Massachusetts General Law requires all municipal boards, councils other public agencies to “maintain accurate minutes of all meetings, including executive sessions, setting forth the date, time and place, the members present or absent, a summary of the discussions on each subject, a list of documents and other exhibits used at the meeting, the decisions made and the actions taken at each meeting, including the record of all votes.”
Maloney did not return a phone call Friday.
Minutes “allow the public to see the government at work,” said Peter Caruso, a First Amendment lawyer who represents several news organizations in the region, including The Eagle-Tribune. “By keeping these records secret, you keep secret the actions of public officials.”
Although the Board of Registrars is independent, Rivera, the two-term city councilor challenging Lantigua, said Lantigua bears responsibility for its deficiencies.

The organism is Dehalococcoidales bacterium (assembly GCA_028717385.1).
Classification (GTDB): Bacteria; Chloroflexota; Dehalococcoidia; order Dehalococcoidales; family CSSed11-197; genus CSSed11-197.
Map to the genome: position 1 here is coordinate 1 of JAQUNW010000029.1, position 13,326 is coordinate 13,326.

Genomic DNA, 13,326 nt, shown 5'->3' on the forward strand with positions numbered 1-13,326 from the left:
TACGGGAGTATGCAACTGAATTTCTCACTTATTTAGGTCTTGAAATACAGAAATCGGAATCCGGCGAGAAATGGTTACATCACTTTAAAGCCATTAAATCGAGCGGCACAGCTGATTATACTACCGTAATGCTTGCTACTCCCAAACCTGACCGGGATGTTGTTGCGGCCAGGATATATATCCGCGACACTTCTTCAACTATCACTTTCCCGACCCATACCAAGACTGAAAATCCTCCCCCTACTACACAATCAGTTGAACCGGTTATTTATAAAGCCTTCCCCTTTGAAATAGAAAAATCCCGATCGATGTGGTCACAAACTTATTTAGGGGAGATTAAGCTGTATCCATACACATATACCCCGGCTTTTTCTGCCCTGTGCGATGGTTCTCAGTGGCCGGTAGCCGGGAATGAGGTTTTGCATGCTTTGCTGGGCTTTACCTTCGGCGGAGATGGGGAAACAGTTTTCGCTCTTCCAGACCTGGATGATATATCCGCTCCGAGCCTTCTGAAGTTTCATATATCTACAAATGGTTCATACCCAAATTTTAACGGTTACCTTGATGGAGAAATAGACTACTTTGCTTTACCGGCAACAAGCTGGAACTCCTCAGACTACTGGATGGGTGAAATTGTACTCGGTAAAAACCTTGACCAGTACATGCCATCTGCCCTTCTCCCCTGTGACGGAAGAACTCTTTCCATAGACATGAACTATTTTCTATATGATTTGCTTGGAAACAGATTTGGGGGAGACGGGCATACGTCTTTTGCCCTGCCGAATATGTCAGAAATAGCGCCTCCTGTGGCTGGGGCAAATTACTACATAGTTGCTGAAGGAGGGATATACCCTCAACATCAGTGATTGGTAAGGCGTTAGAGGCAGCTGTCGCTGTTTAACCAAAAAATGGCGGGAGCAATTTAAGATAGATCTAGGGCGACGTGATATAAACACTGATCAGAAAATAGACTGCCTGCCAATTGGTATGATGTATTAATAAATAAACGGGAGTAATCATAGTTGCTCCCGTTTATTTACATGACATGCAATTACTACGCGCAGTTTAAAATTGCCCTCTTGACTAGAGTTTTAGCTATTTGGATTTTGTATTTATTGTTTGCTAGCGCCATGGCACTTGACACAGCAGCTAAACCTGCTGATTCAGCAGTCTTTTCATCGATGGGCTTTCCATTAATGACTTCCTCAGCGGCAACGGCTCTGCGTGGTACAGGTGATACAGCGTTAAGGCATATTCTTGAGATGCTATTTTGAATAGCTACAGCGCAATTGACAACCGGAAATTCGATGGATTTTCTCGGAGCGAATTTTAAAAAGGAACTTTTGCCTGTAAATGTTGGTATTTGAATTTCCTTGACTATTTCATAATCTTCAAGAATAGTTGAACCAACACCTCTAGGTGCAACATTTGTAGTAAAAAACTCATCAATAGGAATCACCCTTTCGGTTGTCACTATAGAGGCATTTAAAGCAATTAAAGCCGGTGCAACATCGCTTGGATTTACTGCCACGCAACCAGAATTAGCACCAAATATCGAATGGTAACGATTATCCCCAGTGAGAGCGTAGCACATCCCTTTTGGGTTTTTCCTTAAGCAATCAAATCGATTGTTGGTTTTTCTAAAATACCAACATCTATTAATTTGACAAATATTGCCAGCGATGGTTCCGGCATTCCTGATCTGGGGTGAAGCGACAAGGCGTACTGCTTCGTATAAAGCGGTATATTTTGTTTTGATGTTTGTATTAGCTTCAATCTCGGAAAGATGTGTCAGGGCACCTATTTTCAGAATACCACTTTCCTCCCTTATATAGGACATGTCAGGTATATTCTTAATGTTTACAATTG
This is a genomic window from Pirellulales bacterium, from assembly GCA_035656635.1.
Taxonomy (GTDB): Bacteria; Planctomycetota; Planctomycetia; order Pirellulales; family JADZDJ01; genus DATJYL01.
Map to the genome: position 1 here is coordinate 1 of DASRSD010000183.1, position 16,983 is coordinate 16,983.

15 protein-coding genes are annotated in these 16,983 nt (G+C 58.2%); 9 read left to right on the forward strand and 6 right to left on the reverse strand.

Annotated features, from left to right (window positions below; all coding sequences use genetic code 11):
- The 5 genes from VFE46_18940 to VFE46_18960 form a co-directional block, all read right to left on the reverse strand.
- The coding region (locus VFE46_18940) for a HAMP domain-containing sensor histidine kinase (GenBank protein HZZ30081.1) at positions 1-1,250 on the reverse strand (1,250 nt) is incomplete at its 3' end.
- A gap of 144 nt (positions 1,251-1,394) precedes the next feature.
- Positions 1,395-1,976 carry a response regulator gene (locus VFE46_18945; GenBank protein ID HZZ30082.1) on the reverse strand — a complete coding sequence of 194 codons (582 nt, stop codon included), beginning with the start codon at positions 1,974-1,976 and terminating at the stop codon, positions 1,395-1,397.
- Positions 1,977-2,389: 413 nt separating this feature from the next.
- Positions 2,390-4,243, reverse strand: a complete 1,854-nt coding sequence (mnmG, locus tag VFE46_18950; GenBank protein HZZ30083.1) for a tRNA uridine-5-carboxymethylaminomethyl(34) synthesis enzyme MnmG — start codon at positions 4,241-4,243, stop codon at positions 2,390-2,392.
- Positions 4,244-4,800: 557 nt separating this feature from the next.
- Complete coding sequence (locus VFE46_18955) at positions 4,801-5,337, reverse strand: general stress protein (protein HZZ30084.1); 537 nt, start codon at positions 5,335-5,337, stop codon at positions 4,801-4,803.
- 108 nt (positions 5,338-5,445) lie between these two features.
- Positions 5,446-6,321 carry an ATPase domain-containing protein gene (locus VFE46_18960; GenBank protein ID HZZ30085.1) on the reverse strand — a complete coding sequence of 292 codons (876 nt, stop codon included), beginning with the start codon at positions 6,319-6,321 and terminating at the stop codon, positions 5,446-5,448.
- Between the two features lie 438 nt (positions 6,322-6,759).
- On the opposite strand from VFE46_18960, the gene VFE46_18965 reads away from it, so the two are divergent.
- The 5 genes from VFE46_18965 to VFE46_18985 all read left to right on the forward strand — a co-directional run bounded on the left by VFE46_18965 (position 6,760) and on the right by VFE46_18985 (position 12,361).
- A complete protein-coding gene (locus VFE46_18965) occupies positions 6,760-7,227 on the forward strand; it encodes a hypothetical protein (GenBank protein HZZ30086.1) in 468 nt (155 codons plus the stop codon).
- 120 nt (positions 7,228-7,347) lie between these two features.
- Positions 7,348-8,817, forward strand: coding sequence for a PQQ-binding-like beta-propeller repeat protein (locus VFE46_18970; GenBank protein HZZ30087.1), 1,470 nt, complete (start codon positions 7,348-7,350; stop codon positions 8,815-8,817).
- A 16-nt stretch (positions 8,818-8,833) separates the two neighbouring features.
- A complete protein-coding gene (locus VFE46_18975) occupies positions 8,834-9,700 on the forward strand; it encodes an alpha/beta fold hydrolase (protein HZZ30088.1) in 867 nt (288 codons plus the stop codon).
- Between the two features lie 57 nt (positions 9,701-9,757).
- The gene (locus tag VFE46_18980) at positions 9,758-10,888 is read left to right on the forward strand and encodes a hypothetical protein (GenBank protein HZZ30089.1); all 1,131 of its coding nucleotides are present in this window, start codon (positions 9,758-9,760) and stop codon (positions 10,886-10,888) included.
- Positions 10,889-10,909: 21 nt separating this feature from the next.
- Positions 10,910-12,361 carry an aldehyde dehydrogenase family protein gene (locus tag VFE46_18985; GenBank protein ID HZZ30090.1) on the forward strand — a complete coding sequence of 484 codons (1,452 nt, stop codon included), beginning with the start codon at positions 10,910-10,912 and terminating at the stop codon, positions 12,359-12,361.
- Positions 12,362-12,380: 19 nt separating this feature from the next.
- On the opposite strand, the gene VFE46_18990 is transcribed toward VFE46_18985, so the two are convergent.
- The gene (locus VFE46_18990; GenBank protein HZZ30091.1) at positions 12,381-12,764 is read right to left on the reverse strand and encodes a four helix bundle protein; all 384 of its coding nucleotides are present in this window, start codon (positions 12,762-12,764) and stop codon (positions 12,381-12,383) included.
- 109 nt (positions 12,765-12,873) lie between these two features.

“The way they do business under this mayor is that whatever they want to do, they do,” Rivera said. “It doesn’t matter what the law is or what common sense says. They just do it. Of course it’s important that the board keep minutes. It’s the elections board for the city. There’s nothing more important than that.”
At least one of the board’s deficiencies could be corrected Wednesday, the day after the election, when voters will choose not only a mayor but also a City Council and two school committees. Lantigua last month nominated Francisco Surillo and Ricardo DeJesus to fill the two vacant seats on the board. The council could vote on the nominees on Wednesday.
Surillo is the brother-in-law of Deputy Police Chief Melix Bonilla, who managed Lantigua’s 2009 campaign. Lantigua kept Bonilla on paid leave from his $140,000-a-year job even after Bonilla was indicted on extortion and other corruption charges 14 months ago.